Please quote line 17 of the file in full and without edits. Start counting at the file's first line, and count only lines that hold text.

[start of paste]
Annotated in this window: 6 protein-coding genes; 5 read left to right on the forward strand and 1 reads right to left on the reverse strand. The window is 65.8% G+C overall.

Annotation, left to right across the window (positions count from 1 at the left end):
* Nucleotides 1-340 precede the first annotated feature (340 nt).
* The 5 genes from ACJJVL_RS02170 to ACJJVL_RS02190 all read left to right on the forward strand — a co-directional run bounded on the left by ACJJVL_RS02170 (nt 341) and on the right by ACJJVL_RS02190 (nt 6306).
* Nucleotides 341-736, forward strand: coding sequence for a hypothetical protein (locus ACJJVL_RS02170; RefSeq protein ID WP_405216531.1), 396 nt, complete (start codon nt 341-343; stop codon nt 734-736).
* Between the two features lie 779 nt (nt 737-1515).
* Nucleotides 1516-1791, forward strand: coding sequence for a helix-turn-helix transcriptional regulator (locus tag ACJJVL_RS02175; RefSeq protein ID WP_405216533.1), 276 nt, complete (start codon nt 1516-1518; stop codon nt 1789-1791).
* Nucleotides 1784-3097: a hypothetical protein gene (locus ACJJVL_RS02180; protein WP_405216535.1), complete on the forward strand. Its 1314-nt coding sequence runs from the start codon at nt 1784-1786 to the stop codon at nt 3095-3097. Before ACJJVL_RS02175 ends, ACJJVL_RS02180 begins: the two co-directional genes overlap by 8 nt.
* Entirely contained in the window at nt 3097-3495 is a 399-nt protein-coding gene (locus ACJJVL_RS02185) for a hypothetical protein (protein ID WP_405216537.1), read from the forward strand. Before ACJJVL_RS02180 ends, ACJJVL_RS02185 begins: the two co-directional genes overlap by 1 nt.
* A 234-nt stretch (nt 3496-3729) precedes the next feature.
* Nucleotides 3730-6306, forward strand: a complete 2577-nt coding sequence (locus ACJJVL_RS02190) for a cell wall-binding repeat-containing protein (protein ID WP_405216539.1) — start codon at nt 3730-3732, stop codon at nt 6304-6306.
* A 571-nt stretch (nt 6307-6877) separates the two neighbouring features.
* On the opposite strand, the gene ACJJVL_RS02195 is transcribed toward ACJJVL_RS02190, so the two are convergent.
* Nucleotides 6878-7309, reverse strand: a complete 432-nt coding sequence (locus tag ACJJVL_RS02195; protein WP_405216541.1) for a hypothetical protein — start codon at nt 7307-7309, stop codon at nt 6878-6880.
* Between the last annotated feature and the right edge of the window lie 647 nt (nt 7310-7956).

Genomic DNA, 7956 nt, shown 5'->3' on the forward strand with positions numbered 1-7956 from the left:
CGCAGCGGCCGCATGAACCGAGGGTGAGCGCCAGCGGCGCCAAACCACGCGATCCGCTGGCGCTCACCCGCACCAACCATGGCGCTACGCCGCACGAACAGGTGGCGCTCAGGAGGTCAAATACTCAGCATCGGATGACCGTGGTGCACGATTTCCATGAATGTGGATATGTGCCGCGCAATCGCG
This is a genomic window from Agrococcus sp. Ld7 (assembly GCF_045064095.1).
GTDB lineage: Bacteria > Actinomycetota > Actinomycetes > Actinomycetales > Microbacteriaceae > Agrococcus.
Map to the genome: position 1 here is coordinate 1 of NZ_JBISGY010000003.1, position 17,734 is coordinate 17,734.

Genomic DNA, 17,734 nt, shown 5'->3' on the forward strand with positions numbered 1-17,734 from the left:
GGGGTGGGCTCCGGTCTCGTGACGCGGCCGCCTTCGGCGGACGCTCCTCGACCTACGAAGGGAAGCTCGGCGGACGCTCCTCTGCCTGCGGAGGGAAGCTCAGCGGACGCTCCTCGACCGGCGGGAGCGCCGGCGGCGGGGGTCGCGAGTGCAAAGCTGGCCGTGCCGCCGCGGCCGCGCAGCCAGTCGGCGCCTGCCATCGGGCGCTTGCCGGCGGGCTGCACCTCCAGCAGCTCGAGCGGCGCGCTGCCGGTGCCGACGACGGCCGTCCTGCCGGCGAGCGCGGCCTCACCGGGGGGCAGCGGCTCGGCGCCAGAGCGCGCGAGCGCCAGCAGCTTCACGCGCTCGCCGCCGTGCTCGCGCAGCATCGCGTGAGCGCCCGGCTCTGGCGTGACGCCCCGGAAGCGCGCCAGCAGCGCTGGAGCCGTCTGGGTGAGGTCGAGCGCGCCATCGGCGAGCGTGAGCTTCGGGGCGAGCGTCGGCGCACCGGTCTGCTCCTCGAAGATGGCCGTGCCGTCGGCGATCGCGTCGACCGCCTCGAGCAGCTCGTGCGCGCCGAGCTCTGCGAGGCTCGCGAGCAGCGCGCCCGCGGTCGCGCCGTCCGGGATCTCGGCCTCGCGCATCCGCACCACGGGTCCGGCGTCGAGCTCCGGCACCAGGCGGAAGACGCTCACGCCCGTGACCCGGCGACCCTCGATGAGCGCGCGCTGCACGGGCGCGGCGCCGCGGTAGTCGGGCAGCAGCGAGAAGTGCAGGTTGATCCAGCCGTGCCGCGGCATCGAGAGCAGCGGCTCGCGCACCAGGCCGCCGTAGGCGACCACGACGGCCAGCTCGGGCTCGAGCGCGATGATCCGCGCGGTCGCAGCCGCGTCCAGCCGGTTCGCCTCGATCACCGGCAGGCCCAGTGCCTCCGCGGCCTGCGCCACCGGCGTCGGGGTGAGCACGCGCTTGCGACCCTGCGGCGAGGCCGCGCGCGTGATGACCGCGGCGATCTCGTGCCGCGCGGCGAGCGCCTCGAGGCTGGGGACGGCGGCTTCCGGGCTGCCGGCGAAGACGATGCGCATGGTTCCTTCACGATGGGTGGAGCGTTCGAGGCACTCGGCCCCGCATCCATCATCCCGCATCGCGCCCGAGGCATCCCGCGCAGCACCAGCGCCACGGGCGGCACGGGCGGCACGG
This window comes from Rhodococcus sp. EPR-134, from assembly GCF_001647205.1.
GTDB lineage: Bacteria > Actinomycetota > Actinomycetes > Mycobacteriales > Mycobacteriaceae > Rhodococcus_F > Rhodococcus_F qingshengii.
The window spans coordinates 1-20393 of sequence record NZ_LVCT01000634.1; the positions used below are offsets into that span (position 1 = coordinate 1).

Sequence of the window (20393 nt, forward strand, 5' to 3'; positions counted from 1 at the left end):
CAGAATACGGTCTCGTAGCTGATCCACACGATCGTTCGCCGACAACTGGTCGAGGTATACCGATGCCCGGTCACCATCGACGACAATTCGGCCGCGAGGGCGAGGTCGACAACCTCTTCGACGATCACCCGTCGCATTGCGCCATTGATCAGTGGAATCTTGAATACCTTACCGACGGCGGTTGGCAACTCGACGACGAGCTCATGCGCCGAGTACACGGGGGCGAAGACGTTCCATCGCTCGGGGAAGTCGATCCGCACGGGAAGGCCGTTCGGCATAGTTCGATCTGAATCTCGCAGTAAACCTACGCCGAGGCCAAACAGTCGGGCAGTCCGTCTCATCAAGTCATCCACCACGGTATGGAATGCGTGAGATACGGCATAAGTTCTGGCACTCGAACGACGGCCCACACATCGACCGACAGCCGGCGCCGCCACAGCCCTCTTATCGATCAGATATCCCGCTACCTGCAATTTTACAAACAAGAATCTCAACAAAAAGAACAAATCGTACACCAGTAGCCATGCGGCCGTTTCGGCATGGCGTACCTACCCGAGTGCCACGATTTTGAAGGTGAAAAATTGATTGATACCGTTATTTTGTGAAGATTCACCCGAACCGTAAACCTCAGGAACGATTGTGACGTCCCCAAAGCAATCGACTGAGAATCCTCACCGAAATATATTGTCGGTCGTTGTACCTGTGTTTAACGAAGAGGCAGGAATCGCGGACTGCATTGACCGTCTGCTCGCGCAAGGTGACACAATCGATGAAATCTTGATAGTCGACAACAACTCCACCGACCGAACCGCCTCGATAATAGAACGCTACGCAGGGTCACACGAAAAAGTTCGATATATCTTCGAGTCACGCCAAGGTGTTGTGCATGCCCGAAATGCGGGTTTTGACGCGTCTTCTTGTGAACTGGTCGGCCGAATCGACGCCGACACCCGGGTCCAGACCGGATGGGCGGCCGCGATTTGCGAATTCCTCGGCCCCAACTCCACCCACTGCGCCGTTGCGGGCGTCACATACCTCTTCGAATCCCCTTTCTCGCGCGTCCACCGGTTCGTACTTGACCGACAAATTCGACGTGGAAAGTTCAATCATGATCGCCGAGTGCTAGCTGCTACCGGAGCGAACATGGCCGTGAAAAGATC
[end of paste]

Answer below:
CGCAGCGGCCGCATGAACCGAGGGTGAGCGCCAGCGGCGCCAAACCACGCGATCCGCTGGCGCTCACCCGCACCAACCATGGCGCTACGCCGCACGAACAGGTGGCGCTCAGGAGGTCAAATACTCAGCATCGGATGACCGTGGTGCACGATTTCCATGAATGTGGATATGTGCCGCGCAATCGCG